Friday, 10 June 2011

"The best teacher of children, in brief, is one who is essentially childlike.” H. L. Mencken

“The best teacher of children, in brief, is one who is essentially childlike.”
H. L. Mencken
This quote comes from “Prejudices: Third Series” by H L Mencken. It was tweeted by Montberte (Steve Cushing)

More of the quote….

“The business of dealing with children, in fact, demands a certain childishness of mind. The best teacher, until one comes to adult pupils, is not the one who knows most, but the one who is most capable of reducing knowledge to that simple compound of the obvious and the wonderful which slips easiest into the infantile comprehension. A man of high intelligence, may accomplish the thing by a conscious intellectual feat. But it is vastly easier to the man (or woman) whose habits of mind are naturally on the plane of the child’s. The best teacher of children, in brief, is one who is essentially childlike.

I have seen, in my career, skilled teachers who have been able to do exactly what Mencken suggested. They were able to break down lessons in such a way as to make it more easily understood by the children in their classes. They instilled the excitement of discovery in the minds of the children in their care and seemed to know what was achievable by the children and how to challenge them.

I would view the word ‘childlike’ as not being childish in the sense of immature rather as having an empathy for the good qualities of a child’s mind in terms of understanding. I would challenge Mencken on his separation of people of high intelligence. Some of these teachers I have known were quite intelligent yet had a natural affinity for the mind of a child.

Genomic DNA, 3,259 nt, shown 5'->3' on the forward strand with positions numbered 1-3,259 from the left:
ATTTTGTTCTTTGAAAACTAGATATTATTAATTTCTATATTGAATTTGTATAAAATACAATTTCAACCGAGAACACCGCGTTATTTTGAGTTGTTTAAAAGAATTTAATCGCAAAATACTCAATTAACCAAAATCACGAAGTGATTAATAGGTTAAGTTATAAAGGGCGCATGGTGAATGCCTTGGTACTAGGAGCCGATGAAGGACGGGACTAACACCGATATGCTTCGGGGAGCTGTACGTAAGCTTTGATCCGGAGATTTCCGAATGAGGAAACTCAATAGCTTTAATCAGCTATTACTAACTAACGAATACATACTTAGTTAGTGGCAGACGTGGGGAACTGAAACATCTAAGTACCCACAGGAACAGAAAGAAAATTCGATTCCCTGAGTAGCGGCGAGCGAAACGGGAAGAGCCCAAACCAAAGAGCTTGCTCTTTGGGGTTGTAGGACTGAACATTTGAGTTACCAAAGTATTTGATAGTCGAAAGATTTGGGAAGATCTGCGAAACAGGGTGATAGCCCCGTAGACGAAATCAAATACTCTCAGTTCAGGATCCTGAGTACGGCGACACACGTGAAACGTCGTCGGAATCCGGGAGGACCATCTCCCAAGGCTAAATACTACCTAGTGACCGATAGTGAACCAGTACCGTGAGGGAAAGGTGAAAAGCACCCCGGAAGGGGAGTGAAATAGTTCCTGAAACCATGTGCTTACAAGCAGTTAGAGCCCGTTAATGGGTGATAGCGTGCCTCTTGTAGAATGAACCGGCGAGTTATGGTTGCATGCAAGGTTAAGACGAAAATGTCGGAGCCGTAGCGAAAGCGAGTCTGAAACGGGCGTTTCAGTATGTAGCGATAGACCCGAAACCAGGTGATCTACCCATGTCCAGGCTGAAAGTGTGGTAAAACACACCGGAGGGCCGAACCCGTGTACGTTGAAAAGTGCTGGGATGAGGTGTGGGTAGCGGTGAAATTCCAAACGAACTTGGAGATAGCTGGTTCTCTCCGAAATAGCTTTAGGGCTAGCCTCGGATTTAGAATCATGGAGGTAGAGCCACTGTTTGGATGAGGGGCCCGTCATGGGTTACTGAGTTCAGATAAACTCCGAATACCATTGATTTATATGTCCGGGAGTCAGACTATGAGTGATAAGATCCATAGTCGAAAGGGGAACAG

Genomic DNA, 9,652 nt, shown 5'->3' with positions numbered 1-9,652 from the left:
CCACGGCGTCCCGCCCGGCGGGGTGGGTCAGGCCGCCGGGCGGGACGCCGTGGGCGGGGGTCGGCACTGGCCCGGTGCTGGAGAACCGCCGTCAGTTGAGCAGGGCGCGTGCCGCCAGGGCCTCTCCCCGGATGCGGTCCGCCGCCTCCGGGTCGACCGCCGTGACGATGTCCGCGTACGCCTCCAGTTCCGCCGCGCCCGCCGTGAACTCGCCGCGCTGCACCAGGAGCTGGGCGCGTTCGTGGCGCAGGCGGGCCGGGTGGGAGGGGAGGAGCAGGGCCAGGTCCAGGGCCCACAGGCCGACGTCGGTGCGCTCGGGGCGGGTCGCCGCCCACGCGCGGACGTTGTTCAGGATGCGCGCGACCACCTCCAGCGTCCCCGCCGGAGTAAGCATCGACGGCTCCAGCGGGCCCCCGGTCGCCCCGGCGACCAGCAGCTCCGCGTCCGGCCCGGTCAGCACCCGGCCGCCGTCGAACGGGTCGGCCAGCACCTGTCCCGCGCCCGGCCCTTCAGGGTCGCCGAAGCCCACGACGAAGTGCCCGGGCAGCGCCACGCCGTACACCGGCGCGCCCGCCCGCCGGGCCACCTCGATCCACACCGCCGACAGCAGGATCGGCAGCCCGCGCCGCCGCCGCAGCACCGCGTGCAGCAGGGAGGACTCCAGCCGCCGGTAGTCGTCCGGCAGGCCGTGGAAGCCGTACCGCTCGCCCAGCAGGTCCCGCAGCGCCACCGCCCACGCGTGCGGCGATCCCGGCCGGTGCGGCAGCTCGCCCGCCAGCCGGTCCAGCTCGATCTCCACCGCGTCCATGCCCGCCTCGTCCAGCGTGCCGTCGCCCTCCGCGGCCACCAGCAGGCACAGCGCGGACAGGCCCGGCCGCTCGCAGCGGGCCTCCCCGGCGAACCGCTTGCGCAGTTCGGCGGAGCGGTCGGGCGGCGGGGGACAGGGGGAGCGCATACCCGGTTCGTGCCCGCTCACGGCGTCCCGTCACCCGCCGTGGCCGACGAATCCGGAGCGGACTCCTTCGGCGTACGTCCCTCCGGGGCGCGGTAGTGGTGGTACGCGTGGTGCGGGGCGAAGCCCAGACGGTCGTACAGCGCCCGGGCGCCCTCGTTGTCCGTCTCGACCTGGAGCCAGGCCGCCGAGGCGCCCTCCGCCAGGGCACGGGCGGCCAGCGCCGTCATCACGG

It was my hope to emulate such teachers and capture the excitement of children whenever possible. I’ll give one example of an unplanned experience shared with one of my classes.

"The best teacher of children, in brief, is one who is essentially childlike.”

I was in a school where grass was at a minimum and asphalt reigned supreme. Our school’s assembly had finished and it was time for classes to return to their rooms. Leading the class, I suddenly asked them to stop then gathered them around a crack in the asphalt.

“What can you see?” I asked as I pointed to the crack.

“Ants”, came the reply.

Ants were swarming out of the crack on this warm day. Some had wings. I explained this was how ants spread. The flying ants would pair in an attempt to found new colonies. I explained normally ants would climb an object then launch themselves into flight.

“Watch,” I suggested as I poked a small stick into the crack near the ant hole.

To the excitement of the class, the winged ants started climbing and launching into flight.
I could have explained this in class, held up photos, shown videos but that random encounter on the playground impressed the children more than any planned lesson. They returned to the class excited about what they had seen and wanting to know more about the ants.

It wasn’t uncommon for me to go off on some tangent when a spur of the moment opportunity presented itself. My reward has been parents complimenting me for their child’s excitement on arriving home, not for the normal lessons but for the unexpected lessons. No, students didn’t outscore the children in other classes in testing but feedback has shown they loved being in my class.
Perhaps I was childlike. All I know is I could get as excited as the children for some serendipitous experience.

Veni, vidi, didici
I came, I saw that, I have learned

 P.S. I must have done something right in my career. Most of my friends on Facebook are former students. 

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